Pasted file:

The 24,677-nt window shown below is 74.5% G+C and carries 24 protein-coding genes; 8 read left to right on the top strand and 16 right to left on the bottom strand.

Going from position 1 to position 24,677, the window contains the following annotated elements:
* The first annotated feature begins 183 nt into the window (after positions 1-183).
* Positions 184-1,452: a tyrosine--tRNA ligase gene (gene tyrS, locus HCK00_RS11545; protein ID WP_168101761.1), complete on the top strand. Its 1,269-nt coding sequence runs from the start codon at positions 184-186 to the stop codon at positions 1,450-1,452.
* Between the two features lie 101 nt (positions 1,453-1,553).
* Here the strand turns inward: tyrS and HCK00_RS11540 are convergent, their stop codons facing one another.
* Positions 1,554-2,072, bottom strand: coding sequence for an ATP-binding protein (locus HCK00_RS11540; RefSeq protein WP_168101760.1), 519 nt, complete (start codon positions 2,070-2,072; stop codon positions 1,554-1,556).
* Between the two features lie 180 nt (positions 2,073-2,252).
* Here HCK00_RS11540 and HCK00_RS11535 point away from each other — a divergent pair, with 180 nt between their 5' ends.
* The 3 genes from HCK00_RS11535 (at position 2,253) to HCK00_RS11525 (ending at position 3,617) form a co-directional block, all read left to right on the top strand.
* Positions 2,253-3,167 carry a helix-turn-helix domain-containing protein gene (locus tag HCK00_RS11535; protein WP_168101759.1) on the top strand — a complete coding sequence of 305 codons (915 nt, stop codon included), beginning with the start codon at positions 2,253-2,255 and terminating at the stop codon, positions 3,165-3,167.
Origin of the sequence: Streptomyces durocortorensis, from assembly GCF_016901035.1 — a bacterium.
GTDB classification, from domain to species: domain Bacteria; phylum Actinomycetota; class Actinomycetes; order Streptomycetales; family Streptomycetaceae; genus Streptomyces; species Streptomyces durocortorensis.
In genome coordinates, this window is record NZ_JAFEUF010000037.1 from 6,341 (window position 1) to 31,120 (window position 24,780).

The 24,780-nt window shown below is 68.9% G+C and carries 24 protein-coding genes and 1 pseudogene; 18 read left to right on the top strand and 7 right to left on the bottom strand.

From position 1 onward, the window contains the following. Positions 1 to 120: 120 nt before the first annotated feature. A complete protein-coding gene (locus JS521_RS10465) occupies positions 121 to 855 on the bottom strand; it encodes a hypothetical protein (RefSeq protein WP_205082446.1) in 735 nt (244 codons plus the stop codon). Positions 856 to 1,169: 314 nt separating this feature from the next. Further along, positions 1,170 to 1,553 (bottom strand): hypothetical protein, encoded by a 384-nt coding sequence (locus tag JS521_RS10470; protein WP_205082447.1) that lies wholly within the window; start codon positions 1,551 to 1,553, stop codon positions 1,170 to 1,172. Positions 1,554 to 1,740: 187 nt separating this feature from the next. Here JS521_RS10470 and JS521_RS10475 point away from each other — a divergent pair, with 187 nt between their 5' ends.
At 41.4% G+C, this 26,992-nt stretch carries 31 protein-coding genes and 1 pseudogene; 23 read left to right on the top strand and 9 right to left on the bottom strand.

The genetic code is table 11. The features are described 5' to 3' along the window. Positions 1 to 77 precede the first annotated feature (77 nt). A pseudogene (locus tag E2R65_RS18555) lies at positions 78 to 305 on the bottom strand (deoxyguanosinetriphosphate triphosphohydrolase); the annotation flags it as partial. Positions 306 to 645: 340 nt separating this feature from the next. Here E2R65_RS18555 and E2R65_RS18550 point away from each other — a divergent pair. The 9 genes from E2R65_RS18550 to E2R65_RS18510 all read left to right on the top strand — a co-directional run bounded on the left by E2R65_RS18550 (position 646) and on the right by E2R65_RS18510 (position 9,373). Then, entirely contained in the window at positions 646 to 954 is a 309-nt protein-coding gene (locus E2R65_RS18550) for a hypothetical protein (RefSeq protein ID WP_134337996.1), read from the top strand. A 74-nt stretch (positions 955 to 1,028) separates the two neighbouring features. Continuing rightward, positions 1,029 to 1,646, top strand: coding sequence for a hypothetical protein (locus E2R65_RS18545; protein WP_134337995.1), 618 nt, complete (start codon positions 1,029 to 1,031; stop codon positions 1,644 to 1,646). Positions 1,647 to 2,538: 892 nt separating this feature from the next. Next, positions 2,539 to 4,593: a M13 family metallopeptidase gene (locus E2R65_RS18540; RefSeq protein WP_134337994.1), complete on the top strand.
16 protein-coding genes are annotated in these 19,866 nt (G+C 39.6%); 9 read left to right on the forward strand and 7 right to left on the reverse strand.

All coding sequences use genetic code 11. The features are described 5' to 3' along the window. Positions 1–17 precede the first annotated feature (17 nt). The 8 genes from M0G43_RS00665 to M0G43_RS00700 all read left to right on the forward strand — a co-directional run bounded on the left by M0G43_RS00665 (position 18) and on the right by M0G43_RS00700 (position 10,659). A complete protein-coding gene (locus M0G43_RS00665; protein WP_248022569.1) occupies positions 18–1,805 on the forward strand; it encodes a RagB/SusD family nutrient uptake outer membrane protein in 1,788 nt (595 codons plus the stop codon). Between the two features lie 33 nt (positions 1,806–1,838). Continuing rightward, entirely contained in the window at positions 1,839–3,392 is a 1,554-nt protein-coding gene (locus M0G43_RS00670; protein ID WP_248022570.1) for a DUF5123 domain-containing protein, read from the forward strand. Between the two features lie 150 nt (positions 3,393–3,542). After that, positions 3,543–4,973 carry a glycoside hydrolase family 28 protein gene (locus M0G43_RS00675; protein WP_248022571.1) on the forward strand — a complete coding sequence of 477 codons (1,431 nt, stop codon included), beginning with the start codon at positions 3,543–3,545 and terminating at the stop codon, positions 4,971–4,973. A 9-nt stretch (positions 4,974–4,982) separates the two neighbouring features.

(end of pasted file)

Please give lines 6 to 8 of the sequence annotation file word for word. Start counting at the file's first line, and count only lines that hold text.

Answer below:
* Here the strand turns inward: tyrS and HCK00_RS11540 are convergent, their stop codons facing one another.
* Positions 1,554-2,072, bottom strand: coding sequence for an ATP-binding protein (locus HCK00_RS11540; RefSeq protein WP_168101760.1), 519 nt, complete (start codon positions 2,070-2,072; stop codon positions 1,554-1,556).
* Between the two features lie 180 nt (positions 2,073-2,252).